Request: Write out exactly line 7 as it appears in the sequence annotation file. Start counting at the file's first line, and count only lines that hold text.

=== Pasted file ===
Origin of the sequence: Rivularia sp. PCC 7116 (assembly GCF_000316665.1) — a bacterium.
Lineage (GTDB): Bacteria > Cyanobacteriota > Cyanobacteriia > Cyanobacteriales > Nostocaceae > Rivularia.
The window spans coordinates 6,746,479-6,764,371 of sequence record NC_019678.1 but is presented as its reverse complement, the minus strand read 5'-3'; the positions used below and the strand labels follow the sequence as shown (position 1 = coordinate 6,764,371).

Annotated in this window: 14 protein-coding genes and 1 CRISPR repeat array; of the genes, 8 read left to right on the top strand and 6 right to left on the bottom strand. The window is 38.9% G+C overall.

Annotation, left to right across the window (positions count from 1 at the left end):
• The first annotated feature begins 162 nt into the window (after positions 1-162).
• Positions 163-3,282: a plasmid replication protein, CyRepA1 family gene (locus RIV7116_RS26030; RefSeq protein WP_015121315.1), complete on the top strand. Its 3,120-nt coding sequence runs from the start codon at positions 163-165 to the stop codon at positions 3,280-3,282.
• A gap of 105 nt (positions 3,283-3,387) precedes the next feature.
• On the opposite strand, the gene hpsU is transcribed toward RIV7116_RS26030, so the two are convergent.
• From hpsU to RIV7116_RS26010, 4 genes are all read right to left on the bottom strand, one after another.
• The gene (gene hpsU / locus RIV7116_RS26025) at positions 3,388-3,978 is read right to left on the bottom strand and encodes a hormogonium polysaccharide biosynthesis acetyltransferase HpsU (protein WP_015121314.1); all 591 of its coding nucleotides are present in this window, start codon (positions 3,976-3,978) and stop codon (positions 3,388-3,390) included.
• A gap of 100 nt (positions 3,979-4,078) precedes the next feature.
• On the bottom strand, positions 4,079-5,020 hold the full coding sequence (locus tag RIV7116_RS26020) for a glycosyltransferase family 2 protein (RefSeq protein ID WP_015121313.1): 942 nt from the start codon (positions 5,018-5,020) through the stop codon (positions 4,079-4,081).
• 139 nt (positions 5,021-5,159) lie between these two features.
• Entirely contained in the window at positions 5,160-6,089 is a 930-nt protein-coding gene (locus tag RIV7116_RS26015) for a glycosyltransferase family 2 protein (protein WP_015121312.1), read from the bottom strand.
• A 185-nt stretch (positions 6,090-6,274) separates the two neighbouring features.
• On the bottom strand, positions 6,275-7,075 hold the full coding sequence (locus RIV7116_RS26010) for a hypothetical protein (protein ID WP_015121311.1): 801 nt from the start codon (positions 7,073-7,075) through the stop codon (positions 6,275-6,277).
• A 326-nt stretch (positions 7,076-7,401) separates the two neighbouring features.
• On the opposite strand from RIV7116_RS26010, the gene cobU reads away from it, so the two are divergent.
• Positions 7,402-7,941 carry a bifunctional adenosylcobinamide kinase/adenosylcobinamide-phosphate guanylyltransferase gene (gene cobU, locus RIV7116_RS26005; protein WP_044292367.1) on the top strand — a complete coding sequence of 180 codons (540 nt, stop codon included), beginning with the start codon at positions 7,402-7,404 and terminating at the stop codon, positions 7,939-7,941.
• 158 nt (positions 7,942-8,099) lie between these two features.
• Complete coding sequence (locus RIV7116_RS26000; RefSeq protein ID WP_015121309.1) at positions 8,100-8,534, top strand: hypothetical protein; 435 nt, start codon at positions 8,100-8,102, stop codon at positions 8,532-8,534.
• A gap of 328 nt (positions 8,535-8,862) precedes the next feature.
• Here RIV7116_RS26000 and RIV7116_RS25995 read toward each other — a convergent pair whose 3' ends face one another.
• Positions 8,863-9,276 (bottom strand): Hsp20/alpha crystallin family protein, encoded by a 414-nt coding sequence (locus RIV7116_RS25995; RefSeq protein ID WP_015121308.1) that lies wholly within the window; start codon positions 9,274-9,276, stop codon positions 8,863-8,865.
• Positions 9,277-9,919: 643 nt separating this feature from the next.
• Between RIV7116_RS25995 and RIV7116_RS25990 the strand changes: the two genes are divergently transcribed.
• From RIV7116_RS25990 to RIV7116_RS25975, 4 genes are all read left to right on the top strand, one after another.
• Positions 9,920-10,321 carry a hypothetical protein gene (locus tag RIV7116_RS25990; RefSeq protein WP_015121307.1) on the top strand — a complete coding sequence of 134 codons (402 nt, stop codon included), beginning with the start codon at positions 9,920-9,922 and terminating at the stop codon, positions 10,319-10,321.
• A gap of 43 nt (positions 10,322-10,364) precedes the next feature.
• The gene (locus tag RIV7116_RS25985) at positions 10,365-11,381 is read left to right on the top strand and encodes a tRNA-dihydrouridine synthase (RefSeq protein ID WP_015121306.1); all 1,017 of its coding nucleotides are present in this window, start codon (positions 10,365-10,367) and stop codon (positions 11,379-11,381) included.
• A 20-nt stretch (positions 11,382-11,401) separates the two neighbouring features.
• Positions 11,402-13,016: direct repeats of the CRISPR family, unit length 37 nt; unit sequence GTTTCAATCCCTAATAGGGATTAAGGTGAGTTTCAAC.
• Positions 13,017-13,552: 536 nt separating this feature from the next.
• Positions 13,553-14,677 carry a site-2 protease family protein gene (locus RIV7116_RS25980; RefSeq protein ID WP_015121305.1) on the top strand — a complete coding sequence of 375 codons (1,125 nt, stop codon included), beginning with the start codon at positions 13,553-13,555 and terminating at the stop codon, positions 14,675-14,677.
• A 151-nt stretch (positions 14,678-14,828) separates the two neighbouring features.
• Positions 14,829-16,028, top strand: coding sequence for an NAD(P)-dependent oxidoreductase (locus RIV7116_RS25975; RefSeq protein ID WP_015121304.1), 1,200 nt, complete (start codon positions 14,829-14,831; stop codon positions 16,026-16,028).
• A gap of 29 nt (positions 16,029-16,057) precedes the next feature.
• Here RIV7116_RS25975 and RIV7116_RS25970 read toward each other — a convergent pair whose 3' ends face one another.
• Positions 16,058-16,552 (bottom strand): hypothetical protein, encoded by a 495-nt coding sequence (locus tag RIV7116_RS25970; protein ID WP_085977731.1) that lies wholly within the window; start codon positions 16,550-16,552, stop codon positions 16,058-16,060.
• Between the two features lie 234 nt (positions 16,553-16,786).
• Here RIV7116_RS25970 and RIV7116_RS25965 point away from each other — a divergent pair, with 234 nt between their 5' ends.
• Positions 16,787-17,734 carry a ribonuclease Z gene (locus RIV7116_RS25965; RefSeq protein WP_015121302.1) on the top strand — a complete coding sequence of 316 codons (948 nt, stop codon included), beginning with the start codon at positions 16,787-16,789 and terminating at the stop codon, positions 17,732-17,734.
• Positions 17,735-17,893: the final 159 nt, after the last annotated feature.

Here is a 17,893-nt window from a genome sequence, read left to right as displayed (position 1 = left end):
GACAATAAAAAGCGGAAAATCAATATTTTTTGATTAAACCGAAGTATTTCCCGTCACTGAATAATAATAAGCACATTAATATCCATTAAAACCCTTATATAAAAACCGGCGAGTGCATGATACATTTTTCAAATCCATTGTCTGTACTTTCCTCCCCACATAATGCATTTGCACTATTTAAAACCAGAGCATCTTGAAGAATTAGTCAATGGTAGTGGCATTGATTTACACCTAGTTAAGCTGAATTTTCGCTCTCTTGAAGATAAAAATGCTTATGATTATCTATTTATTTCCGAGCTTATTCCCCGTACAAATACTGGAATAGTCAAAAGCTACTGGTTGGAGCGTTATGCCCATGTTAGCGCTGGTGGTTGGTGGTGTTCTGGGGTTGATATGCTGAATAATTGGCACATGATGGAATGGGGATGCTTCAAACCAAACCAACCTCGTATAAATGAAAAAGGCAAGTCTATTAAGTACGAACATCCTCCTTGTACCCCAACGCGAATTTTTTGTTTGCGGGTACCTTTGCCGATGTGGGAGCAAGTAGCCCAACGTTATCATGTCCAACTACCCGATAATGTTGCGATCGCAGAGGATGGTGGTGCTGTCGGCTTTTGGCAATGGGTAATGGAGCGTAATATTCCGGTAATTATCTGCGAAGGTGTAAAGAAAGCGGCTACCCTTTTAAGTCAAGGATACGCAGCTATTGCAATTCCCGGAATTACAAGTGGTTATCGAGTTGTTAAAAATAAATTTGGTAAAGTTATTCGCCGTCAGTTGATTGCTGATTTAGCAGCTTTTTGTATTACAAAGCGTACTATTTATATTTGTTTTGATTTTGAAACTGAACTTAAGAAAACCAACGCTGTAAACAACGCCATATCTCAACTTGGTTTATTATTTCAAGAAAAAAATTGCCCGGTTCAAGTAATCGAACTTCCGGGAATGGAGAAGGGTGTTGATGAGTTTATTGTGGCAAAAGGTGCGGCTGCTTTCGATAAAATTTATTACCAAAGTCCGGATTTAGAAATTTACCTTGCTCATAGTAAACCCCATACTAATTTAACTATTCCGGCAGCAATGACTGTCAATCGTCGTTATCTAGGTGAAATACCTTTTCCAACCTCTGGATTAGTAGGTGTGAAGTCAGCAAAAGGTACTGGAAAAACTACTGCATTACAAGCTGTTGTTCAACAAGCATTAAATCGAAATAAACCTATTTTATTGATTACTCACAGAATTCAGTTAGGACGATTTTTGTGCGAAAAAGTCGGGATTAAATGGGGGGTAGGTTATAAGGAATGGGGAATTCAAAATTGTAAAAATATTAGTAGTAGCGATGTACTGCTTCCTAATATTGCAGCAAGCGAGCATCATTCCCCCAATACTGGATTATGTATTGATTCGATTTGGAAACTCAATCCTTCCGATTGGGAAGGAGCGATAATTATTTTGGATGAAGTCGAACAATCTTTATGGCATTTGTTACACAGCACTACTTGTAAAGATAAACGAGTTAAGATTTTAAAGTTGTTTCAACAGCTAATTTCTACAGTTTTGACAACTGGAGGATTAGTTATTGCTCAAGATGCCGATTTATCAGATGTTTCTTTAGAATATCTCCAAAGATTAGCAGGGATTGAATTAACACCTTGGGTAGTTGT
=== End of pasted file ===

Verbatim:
• Positions 163-3,282: a plasmid replication protein, CyRepA1 family gene (locus RIV7116_RS26030; RefSeq protein WP_015121315.1), complete on the top strand. Its 3,120-nt coding sequence runs from the start codon at positions 163-165 to the stop codon at positions 3,280-3,282.